Who served as prototypes for the “strange picture” of the brilliant Italian
During the life of Titian Vecellio da Cadore was awarded the title of “King of painters and painters of kings” by his contemporaries. He was considered the best portrait painter of his time, and to be imprinted on his canvas meant to gain eternal immortality. Whom the great Titian immortalized on the allegorical canvas of the late period – further in the review.
Titian lived a long and fruitful creative life, which spanned almost three quarters of the turbulent 16th century. He had to endure both the years of the highest prosperity and the years of the deepest crisis of the whole culture of the Renaissance of Italy. Being widely demanded, he carried out orders of kings and Roman popes, cardinals, dukes, princes and was recognized as the best painter of Venice when he was not even 30 years old. The artistic heritage of this great master of the great epoch on its scale surpassed the work of Leonardo da Vinci, Raphael and Michelangelo, taken together.
In old age, living out his days alone and rethinking what he experienced, Titian, apparently, remembered his old picture-allegory “Three Ages” (1512) and in response to his reflections the artist wrote an unusual painting “Allegory of Time, managed by Prudence”, at the top of which he inscribed in Latin: “Ex praeterito praesens predenter agit, ni futurum actione deturpet”, which translates as: “Relying on the past, the present comes wisely, so as not to harm the future.” This message, which is the key to deciphering the allegory of this canvas, and the picture itself should be interpreted as Titian’s testament, addressed to descendants.
In contrast to the “Three Ages”, the new allegory “Prudence” is read counterclockwise: on the left – an old man in a red cap, in the center – a black-bearded mature man, on the right – a young man in profile. Under this triad of persons is depicted “a three-headed animal with the heads of a wolf devouring the past; a lion personifying the power of the present; a dog awakening the future.”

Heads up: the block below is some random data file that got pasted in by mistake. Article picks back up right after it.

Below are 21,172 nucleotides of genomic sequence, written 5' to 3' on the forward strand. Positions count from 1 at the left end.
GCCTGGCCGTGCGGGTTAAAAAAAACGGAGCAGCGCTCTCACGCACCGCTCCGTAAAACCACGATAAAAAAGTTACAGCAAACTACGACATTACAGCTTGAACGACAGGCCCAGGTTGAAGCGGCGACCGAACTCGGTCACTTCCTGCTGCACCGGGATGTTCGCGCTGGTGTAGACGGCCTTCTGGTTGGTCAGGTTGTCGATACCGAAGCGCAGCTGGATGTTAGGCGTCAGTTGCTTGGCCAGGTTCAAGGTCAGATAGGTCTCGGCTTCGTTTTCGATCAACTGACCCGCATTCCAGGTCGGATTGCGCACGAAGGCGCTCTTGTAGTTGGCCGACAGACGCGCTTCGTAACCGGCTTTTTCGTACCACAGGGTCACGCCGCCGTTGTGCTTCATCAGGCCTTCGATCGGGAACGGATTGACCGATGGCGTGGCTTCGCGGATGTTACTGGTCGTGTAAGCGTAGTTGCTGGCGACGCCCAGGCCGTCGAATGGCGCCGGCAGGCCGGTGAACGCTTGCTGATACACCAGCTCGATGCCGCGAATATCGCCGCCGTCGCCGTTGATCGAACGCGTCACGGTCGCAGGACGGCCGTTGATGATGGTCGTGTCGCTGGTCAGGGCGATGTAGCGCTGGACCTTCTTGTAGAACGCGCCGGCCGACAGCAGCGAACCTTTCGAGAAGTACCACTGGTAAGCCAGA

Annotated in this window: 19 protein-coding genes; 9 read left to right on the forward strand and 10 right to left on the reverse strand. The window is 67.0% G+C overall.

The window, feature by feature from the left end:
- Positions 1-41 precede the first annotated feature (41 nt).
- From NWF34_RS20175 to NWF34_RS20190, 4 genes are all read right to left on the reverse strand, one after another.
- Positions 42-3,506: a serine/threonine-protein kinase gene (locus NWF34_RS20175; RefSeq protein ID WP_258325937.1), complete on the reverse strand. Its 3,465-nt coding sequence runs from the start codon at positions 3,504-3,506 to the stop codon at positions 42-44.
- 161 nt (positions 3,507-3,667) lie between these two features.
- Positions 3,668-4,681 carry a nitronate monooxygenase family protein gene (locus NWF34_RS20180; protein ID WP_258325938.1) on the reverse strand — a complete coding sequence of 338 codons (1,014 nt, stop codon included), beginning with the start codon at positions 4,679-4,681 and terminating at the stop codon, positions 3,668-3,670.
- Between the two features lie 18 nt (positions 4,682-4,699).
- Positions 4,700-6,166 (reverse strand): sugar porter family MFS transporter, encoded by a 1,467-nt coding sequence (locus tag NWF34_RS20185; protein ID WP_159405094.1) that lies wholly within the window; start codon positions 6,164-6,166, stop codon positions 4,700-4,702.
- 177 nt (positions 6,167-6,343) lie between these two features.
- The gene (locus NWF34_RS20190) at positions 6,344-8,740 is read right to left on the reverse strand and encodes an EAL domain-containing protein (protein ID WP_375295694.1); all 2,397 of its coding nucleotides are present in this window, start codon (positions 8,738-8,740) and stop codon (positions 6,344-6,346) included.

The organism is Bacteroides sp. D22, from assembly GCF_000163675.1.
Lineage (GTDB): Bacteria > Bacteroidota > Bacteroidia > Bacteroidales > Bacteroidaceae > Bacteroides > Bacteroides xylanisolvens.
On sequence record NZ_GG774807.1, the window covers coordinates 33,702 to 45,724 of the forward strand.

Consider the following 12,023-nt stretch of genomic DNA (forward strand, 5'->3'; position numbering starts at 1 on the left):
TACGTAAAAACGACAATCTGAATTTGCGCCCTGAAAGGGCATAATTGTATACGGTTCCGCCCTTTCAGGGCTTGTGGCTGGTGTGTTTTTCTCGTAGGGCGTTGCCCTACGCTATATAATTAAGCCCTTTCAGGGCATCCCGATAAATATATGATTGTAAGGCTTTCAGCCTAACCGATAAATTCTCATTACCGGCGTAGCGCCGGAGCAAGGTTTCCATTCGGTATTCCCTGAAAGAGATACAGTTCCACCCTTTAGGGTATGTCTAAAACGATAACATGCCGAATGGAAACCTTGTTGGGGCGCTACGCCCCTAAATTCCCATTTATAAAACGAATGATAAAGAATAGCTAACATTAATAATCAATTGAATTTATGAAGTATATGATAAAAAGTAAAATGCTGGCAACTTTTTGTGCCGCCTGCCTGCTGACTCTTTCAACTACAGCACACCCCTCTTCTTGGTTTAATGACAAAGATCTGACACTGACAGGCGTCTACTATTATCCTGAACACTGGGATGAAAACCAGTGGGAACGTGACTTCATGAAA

Until some time it was believed that the canvas depicted: on the left – Pope Julius II or Paul III, in the center – the Duke Alfonso d’Este, on the right – Charles V. But the researchers of the artist’s work proved that Titian thought least of all when working on this allegory about the deceased once rulers. And that he was not thinking about death, but about life, portraying himself and two people so dear to him – beloved son Orazio and his young nephew Marco Vechellio.
Titian found an extraordinary way to express the trinity of Prudence on his canvas. The master has rightfully compared the image of a man of mature years to the image of a powerful lion – the ruler of this world; gullible young man – the image of a young dog, carrying his service; wise old man, who knows life well, with the weak and lonely – the image of a wolf.
As you can see, Titian’s hawk-like profile, personifying the past, is the same person as in the famous self-portrait in Prado, dating from the same period as Allegory. Titian at that time was already under 80. Understanding that the past, like the future, is less “real” than the present, the artist still depicted it shining from an excess of light.
In the center of the canvas is the devoted son of Orazio Vecellio, who, being the exact opposite of his evil brother Pomponio, was a loyal assistant to his father throughout his life. Then he turned 45 years old.
The third young person in profile, personifying the future, belongs to the artist’s nephew – Marco Vecellio, whom he took into the house and surrounded by care. By the time Titian wrote The Allegory, he was just over 20 years old. And, therefore, he seems to be the concluding link of three generations of the Vecellio family.
In Christian iconography, the three-headed wolf-lion-dog serves as a symbol of Prudence and its three components: memoria (“memory”), intelligentia (“knowledge”), prudentia (“experience”). The language of symbols used in their work by many artists.